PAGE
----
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10 Things To Know About The Electoral Reforms Controversy

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10 Things To Know About The Electoral Reforms Controversy

The Congress, DMK, NCP, Trinamool Congress, Shiv Sena and the BSP opposed the Election Laws Bill.

Highlights

  • The “Election Laws (Amendment) Bill” was cleared in the Lok Sabha today
  • Opposition parties said the move could lead to more non-citizens voting
  • The government called the opposition’s objections misguided and baseless

New Delhi:
Four changes in the electoral law, the key one allowing linking of Aadhaar to the voter identity card, was passed in the Lok Sabha amid uproar today. The opposition demanded a review of the bill, arguing against the Aadhaar-voter I-card link.

Here are the Top 10 points in this story:

  1. The opposition has contended that allowing the Aadhaar card-voter ID link could play into the hands of non-citizens, who can take advantage of the law and vote by just showing Aadhaar.

  2. “Aadhaar was meant to be proof of residence, not  citizenship. If you are asking for an Aadhar card from the voter, all you get is a document that reflects residence. You are potentially giving voting rights to non-citizens,” Congress MP Shashi Tharoor said in the Lok Sabha.

  3. The Congress, MK Stalin’s DMK, Sharad Pawar’s Nationalist Congress Party, Trinamool Congress, Shiv Sena and the BSP opposed the Election Laws (Amendment) Bill in the Lok Sabha today.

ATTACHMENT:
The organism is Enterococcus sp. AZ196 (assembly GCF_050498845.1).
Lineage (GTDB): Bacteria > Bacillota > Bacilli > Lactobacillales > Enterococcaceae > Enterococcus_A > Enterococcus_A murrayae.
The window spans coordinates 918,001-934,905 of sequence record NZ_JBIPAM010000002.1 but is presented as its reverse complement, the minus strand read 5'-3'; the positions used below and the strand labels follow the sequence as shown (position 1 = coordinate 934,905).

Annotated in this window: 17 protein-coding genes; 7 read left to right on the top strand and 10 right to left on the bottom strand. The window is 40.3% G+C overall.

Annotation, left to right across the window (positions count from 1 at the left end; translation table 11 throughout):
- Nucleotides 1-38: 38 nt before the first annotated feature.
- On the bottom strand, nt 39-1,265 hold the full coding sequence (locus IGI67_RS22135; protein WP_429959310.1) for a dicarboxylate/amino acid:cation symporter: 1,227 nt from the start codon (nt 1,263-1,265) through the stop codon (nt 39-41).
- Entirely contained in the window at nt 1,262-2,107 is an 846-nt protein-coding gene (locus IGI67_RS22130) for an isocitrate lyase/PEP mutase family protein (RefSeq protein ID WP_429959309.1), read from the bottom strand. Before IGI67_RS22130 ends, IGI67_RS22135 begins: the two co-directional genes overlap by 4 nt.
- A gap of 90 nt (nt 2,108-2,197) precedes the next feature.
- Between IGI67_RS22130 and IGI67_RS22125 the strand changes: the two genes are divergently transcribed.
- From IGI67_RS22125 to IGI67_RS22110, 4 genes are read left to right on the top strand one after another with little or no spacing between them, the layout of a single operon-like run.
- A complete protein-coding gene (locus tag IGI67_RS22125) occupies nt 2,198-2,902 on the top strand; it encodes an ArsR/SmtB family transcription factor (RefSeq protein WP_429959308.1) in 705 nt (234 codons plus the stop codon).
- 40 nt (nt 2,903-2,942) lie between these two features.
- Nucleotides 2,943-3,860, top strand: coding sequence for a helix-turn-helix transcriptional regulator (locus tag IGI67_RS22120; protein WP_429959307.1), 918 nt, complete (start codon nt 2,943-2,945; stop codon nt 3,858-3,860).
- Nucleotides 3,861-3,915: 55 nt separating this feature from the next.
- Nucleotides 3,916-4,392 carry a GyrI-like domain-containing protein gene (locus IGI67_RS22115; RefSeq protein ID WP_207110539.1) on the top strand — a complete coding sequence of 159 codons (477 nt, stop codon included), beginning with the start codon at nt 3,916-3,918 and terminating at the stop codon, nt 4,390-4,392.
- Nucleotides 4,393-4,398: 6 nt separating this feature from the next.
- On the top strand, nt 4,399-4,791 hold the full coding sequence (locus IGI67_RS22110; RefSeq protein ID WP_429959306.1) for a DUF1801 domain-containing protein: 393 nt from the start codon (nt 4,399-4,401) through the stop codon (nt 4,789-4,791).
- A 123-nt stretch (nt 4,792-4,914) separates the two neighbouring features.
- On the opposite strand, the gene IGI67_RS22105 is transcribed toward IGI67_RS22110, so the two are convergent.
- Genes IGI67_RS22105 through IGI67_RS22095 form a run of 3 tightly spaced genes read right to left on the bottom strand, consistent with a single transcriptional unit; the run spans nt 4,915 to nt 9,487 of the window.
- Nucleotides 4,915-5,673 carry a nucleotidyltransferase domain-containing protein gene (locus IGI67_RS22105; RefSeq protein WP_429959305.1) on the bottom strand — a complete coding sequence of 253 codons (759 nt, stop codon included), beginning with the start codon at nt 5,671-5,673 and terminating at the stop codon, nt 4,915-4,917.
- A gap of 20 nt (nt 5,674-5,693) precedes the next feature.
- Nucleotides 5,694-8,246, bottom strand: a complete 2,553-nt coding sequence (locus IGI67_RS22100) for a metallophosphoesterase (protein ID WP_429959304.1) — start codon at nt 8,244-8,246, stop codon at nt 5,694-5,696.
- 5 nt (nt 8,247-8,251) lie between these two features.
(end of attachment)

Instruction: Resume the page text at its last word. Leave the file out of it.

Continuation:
4. The YSR Congress, too, sought scrutiny and debate on the bill and asked the government to return with a comprehensive version.

  5.  Naveen Patnaik’s Biju Janata Dal opposed the way the bill was introduced and passed.

  6. Under the right to privacy judgment of the Supreme Court, the seeding of Aadhaar with voter identity cards will be voluntary.

  7. The project to link Aadhaar with electoral data was started by the Election Commission as part of process reforms. The idea was to stop multiple entries in electoral rolls and make them error-free.

  8. The poll panel had even started collecting Aadhaar numbers as part of its National Electoral Roll Purification and Authentication Programme (NERPAP).

  9. But the Supreme Court order on Aadhaar in August 2015 put the brakes on it. The order made it clear that legal sanction is required to collect Aadhaar numbers.

  10. The Election Commission then proposed a change in the electoral law. The proposal was pending with the government since.

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